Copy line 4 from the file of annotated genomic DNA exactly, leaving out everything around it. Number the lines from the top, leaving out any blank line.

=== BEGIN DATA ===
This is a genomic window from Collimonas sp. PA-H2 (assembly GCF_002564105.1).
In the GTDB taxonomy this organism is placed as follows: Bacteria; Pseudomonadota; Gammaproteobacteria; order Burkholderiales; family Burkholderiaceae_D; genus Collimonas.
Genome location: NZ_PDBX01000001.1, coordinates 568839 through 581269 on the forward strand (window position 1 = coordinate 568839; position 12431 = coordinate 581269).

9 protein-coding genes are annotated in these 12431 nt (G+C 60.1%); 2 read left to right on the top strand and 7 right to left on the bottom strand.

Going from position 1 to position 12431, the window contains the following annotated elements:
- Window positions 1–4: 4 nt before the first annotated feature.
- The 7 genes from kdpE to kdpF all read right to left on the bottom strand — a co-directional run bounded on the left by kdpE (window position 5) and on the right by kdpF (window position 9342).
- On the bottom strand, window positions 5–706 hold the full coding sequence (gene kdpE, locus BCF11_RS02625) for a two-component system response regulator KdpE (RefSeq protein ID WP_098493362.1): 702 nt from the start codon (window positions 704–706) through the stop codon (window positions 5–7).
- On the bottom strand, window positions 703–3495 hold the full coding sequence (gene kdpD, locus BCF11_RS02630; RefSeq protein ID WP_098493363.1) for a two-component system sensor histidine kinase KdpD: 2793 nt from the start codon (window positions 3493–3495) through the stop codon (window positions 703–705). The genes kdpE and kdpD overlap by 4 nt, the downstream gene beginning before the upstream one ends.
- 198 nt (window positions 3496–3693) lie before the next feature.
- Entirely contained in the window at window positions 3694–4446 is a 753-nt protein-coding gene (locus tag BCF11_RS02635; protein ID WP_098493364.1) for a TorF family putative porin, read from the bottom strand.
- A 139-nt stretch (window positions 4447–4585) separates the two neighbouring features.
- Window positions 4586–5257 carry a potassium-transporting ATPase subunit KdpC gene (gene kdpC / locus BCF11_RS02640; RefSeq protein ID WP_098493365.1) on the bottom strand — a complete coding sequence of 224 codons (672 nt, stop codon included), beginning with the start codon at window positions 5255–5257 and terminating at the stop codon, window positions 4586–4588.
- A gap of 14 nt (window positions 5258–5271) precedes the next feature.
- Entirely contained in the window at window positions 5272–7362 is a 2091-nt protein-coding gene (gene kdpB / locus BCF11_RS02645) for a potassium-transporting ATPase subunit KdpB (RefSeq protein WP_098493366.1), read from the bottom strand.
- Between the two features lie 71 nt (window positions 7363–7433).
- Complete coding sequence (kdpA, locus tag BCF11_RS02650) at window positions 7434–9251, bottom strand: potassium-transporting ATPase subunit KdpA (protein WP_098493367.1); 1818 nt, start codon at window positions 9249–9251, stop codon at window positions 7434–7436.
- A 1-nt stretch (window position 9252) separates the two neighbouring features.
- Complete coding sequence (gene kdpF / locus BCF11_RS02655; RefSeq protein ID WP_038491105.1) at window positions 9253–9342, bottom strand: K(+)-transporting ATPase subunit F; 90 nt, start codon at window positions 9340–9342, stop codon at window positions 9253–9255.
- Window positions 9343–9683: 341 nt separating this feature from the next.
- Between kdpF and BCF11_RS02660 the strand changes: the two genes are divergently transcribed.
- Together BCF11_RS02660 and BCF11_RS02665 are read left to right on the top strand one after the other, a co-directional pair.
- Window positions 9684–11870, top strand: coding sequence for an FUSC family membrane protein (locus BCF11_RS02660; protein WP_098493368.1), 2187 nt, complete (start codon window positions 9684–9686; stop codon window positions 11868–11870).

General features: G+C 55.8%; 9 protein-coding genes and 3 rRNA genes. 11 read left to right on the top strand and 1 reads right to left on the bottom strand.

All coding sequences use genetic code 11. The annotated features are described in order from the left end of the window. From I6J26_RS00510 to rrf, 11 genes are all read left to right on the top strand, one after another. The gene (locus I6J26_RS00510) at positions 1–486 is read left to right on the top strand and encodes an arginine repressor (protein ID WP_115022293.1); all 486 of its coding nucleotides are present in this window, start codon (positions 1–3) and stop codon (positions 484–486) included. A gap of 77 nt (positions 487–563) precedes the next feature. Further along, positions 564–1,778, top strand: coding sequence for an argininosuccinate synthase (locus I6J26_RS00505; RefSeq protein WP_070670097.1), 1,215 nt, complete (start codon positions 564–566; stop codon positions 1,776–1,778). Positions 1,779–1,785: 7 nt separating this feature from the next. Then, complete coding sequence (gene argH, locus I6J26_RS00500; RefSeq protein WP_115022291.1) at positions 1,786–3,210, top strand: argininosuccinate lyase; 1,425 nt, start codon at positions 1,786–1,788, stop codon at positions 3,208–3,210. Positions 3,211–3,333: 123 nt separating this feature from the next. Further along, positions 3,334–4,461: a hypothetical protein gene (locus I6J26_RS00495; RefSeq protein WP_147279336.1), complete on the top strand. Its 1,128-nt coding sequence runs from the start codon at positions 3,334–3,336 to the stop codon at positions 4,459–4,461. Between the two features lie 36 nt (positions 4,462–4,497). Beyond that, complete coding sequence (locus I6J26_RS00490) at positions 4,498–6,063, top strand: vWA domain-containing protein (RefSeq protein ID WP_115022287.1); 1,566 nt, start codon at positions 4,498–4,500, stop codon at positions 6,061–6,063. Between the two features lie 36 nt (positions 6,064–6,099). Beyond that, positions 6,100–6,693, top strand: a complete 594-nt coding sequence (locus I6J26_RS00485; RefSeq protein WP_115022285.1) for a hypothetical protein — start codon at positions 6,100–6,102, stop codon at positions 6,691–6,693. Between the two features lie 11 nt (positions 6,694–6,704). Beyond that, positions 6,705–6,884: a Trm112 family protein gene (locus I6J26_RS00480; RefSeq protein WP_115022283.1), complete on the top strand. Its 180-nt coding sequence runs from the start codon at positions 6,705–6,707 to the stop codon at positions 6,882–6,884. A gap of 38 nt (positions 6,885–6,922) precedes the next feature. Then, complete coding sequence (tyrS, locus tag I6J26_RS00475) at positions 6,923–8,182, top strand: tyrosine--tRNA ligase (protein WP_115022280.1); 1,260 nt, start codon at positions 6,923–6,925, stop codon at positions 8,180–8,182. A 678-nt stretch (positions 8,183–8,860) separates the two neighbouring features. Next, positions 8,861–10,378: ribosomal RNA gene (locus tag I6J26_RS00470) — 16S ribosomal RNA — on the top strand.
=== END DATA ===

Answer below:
9 protein-coding genes are annotated in these 12431 nt (G+C 60.1%); 2 read left to right on the top strand and 7 right to left on the bottom strand.